Gordon looked marvelous inside and outside of the paint, as it looked like a time ripple. The younger guards of the Thunder had a tough time staying in front of Gordon. His size and strength gave the Thunder a huge problem. Gordon is shooting the ball better too, as he is shooting the three-ball at 70 percent this season. Although it's a small sample size, Gordon is trying to overcome his shooting struggles from last year. Gordon finished with 22 points on 66 percent shooting versus the Thunder.

"EG is the biggest part of this squad," Porter said. He comes in and just scores. We need somebody off the bench to do that. He is our guy when me and J come out, it's EG time and he knows that, and comes in aggressive. So much energy on the bench, and we need that every night from him if we want a chance to win."

As I recently mentioned Porter, his facilitation did look better versus the Thunder than the Timberwolves. Porter had nine turnovers in his first game but managed to have two Friday night. He made great slip passes and found open teammates in the open corner. Porter forced a good number of passes versus the Timberwolves but looked more relaxed Friday night. The hardest position in the NBA is the point guard position, but Silas will not allow Porter to fail. Instead of nine turnovers, Porter dished out nine assists. Silas said:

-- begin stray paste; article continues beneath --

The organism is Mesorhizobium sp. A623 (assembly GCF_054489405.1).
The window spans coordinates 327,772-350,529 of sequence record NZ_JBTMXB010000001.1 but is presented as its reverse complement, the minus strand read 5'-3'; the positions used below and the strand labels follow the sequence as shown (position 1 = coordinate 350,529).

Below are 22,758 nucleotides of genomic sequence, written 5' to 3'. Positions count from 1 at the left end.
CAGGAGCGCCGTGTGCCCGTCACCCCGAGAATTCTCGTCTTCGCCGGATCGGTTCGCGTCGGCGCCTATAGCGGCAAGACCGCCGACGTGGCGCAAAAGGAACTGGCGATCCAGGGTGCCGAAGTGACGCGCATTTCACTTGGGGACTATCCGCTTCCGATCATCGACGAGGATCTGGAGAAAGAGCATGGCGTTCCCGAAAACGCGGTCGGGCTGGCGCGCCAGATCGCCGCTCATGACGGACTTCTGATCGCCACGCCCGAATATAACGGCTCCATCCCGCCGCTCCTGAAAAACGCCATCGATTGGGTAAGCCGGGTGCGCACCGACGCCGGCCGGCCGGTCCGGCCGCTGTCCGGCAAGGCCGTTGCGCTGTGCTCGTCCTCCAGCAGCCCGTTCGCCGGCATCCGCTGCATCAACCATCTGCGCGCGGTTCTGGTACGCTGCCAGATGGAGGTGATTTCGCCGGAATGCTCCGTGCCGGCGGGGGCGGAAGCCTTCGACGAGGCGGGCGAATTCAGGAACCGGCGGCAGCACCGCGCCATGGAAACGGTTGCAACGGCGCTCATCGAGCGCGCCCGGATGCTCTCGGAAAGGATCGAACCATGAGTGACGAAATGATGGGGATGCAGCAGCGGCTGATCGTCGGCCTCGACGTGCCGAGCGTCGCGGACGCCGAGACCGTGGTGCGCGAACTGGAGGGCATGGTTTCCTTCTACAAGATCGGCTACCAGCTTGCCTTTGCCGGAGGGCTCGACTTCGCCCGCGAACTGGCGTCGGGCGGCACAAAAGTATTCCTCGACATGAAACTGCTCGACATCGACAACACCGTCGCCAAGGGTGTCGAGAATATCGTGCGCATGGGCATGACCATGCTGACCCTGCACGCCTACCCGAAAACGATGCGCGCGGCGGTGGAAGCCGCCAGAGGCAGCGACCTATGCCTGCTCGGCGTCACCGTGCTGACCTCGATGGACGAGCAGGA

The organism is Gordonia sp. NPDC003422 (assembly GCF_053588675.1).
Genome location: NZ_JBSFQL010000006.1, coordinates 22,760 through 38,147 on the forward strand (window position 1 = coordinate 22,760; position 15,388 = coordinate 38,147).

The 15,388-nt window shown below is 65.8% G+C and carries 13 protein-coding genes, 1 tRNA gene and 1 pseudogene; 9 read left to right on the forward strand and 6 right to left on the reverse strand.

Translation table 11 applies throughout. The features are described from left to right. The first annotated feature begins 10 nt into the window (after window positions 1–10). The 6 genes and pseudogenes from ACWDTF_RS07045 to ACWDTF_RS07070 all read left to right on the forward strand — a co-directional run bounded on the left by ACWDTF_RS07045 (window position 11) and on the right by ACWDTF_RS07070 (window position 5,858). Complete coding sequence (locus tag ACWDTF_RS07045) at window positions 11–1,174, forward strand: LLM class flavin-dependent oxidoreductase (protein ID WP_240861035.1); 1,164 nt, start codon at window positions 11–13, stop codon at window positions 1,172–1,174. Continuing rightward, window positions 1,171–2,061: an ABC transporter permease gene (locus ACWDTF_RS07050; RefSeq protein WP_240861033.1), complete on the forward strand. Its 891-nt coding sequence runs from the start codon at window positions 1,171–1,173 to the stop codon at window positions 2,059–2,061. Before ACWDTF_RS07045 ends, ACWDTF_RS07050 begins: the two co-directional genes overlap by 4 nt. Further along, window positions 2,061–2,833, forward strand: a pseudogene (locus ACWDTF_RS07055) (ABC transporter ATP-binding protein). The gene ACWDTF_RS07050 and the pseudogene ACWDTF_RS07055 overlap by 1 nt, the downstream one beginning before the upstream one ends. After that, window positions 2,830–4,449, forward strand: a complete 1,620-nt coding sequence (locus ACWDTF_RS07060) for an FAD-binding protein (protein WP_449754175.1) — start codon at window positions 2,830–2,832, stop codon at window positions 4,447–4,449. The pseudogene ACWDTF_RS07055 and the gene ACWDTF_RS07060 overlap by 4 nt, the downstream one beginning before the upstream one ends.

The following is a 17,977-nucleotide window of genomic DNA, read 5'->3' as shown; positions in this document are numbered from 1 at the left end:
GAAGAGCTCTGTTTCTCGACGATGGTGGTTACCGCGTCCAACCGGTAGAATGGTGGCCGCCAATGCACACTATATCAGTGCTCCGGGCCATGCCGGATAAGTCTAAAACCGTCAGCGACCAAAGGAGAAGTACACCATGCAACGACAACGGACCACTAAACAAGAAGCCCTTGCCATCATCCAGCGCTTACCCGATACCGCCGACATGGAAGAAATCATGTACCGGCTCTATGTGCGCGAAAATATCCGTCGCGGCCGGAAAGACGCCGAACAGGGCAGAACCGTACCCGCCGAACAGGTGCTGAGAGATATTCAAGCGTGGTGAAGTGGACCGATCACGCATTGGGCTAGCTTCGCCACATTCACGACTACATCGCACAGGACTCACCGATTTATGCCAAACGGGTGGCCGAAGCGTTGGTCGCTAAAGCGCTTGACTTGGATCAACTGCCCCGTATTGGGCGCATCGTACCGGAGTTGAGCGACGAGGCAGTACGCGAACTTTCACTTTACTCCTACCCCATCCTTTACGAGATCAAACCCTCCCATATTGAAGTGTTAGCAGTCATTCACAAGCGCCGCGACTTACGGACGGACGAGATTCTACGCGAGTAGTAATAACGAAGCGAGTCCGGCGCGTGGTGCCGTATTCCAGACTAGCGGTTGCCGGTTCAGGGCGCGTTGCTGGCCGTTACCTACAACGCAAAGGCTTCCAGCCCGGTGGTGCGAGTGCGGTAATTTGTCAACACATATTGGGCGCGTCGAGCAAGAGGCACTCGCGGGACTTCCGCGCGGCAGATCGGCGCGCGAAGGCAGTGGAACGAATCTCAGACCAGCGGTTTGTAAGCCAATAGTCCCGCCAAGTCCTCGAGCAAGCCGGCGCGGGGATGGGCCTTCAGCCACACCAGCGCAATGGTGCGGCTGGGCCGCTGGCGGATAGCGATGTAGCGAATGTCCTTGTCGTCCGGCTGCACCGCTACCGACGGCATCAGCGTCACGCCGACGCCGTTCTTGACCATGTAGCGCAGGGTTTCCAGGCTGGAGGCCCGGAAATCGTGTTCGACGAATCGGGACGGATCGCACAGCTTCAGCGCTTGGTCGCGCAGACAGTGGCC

"Bounce back right, going from nine turnovers to nine assists… I think he had two turnovers tonight, which is great. He is making plays for his teammates, and he was really focused."

Porter's shiftiness and creative ability allowed his teammates to get open looks near the rim. He had 18 points because of his step-back threes and first step going towards the basket. Thankfully, Porter is a great ball handler, which confuses defenders on different spots on the court. It's almost like watching a ballerina skate on ice in the Olympics. Hopefully, his confidence continues to get better throughout the year. Porter shot the three-ball at 50 percent tonight. Efficiency is key for Porter this year.

"I'm just trying to let the game slow down," Porter said. "I had a lot of turnovers last game and I just wanted to piggyback and learn from them and learn from some of my forced passes and reads. And sometimes I still force it a little bit. My guys hate that, and sometimes I'm still passive and I'm working on that. When to pass and score and bounce it out, and tonight I felt like I did a good job of that."